# Promises

CONSOLE

Promises replace the callback mechanism with a JavaScript object, a Promise. In many ways, this is similar to the XMLHttpRequest object that is at the heart of AJAX. You can think of it as a state machine that is in one of three states: pending, fulfilled, or rejected.

A promise can be created by wrapping an asynchronous call within a new Promise object. For example, we can turn a setTimeout() into a promise with:

var threeSecondPromise = new Promise((resolve, reject) => {
setTimeout(() => {
resolve("Timer elapsed");
}, 300);
});


We can also create a promise that immediately resolves using Promise.resolve(), i.e.:

var fifteenPromise = Promise.resolve(15);


This promise is never in the pending state - it starts as resolved. Similarly, you can create a promise that starts in the rejected state with Promise.reject():

var failedPromise = Promise.reject("I am a failure...");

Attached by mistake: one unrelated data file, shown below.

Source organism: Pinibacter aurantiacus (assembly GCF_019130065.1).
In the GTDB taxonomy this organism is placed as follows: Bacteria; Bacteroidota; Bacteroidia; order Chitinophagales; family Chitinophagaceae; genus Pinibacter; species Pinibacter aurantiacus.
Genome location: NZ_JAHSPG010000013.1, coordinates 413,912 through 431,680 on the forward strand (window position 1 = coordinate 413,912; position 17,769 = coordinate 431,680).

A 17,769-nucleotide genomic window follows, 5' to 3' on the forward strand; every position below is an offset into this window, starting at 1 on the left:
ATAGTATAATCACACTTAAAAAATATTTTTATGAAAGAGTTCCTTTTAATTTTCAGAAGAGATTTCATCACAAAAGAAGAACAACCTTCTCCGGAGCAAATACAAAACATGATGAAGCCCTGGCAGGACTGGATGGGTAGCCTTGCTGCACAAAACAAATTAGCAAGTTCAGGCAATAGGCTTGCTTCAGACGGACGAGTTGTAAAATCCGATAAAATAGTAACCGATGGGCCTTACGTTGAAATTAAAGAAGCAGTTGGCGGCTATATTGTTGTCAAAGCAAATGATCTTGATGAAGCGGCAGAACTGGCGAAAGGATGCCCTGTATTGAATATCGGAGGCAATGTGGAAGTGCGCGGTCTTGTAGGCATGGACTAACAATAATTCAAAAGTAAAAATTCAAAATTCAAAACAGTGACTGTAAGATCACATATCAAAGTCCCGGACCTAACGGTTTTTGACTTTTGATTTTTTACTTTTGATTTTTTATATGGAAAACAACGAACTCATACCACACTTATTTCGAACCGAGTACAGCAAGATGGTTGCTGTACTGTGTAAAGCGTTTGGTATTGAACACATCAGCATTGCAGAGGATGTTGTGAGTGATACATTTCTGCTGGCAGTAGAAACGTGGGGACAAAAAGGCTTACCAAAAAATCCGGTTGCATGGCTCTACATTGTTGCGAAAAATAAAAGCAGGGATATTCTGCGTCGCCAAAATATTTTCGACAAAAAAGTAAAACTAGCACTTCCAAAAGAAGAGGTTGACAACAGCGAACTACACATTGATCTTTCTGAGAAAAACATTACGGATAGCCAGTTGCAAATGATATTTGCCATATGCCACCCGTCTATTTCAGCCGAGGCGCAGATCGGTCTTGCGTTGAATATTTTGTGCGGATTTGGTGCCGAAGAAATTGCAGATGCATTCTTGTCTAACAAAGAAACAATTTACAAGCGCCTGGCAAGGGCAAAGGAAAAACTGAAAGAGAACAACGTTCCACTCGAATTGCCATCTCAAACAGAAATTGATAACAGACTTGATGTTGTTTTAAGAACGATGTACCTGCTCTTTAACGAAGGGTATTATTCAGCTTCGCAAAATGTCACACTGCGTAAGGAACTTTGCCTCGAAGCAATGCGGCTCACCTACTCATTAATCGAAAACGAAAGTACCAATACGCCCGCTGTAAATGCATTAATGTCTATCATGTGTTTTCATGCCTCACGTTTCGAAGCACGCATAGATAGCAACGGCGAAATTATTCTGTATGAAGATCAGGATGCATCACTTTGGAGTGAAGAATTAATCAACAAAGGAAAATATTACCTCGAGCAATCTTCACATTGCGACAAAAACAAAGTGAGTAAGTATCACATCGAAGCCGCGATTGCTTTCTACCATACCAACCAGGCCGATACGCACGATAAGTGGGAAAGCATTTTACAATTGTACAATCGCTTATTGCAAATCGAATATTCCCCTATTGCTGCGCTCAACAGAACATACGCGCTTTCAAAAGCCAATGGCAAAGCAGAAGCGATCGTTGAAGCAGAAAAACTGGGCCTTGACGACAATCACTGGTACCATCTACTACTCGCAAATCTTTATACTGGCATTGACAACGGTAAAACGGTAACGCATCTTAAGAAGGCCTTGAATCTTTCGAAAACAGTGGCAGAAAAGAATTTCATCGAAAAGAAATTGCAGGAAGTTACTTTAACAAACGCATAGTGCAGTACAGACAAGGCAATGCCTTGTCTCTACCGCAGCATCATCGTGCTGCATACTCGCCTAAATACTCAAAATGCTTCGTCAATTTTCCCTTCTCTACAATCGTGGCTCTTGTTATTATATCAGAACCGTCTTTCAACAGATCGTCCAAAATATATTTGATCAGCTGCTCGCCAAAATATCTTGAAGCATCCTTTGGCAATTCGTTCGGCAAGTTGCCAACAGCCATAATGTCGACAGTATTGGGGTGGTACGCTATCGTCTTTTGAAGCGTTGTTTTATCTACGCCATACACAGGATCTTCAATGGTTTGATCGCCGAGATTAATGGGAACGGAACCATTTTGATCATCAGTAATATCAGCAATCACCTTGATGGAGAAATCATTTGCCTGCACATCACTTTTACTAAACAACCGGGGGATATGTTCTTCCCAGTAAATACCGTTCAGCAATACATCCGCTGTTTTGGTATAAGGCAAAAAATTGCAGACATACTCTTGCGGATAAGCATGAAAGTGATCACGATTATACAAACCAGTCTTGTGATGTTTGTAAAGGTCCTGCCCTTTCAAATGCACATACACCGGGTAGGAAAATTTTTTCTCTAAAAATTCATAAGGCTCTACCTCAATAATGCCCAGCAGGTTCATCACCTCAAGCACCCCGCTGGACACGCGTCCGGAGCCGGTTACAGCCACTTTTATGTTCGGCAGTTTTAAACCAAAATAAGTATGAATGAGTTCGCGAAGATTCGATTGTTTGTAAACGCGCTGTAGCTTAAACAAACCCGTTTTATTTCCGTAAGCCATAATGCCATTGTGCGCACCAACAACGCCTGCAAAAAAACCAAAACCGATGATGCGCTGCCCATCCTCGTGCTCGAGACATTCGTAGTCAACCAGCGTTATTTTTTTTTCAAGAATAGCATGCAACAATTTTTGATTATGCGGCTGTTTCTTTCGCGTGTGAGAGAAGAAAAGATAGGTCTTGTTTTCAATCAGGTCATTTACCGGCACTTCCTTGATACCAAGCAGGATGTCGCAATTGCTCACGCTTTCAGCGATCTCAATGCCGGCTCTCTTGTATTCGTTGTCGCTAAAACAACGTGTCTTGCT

You can also pass an error object to Promise.reject().

#### Using Promise.prototype.then()

What makes promises especially useful is their then() method. This method is invoked when the promise finishes, and is passed whatever the promise resolved to, i.e. the string "Timer elapsed" in the example above. Say we want to log that result to the console:

threeSecondPromise.then(result => {console.log(result)});


This is a rather trivial example, but we can use the same approach to define a new method for creating timers that might seem more comfortable for object-oriented programmers:

function createTimer(milliseconds) {
return new Promise((resolve, reject) => {
setTimeout(() => {
resolve();
}, milliseconds);
});
}


With this method, we can create a timer to do any arbitrary action, i.e.: